July 25, 2018
Facebook just suspended Boston-based analytics firm Crimson Hexagon, which has harvested data from its site and Instagram, to investigate whether the company violated Facebook policies. Crimson Hexagon, which says it has one trillion social media posts, had contracts to analyze public Facebook data with the U.S. government and a Russian nonprofit tied to the Kremlin, as well as other clients, say sources. Facebook has “little oversight” over Crimson Hexagon once it harvests the data.
The Wall Street Journal reports that, in 2014, Crimson Hexagon worked with Civil Society Development, which used its platform “to study the Russian people’s opinion of the regime of Russian President Vladimir Putin,” and Turkey used it “in its decision in 2014 to briefly shut down Twitter amid public dissent,” according to sources.
In 2016, Crimson Hexagon was in talks with U.S. Immigration and Customs Enforcement, but “dropped out of a potential deal because of Twitter’s resistance.”
When Facebook was queried about its oversight of Crimson Hexagon, it said it was not aware of some of the contracts. “Facebook has a responsibility to help protect people’s information, which is one of the reasons why we have tightened” access to user data in many ways in recent years, stated Facebook vice president for product partnerships Ime Archibong, who added that Facebook permits “outside parties” to create “anonymized insights for business purposes.”
Crimson Hexagon chief technology officer Chris Bingham stated earlier this week that it “abides by the policies of its social-media partners and the company doesn’t collect private data,” and will fully cooperate with Facebook to “resolve the issue as quickly as possible.”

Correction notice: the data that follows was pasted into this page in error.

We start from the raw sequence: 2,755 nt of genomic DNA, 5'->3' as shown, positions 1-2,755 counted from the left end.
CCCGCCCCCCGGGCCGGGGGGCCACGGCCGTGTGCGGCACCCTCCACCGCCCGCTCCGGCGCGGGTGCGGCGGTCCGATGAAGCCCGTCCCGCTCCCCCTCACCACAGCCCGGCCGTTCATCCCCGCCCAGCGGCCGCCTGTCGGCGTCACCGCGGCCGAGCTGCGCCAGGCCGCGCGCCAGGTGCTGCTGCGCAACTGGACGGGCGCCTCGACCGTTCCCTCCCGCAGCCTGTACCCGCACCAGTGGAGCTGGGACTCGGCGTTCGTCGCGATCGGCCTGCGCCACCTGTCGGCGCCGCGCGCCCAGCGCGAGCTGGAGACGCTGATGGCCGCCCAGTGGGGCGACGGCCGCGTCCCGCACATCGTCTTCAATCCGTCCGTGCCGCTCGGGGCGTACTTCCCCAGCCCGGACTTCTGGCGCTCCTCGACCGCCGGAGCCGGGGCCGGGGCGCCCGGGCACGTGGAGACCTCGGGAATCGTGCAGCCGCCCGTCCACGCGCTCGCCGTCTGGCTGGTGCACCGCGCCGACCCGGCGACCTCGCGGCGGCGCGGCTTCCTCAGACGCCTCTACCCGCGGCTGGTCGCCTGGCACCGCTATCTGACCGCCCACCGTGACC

Crimson Hexagon “handles large volumes of public user data that the social-media platforms generate daily, including much of the content on Twitter and Instagram and any items on Facebook that users haven’t designated as private.” Public data, adds WSJ, can provide “invaluable information for government agencies in the U.S. and abroad, as well as for political parties working to sway voters.”
Facebook does not sell its data, but “social-media analytics firms like Crimson Hexagon must register as a developer with Facebook and agree to its terms of service before pulling large numbers of posts through a special software portal.” Those terms of service include “Don’t confuse, deceive, defraud, mislead, spam or surprise anyone.”
Crimson Hexagon and others do pay for access to Twitter data, however, meaning the analytics firm “has been able to access more data from Twitter than Facebook,” suggest sources.
The Washington Post reports that, “Facebook said that Boston-based Crimson Hexagon did not do anything inappropriate,” but that its suspension is a “preemptive move,” in the wake of the Cambridge Analytica scandal. In addition to the Crimson Hexagon activities detailed by WSJ, it added that The Washington Post, in 2016, “reported that Facebook, Instagram and Twitter had shared public data with a startup that helped law enforcement agencies track minority protesters in Baltimore and Ferguson, Mo.”
That event was what prompted Facebook to prohibit its partners to use data for the purposes of surveillance.
Understanding the Role of Public Online Data in Society, Crimson Hexagon Blog, 7/20/18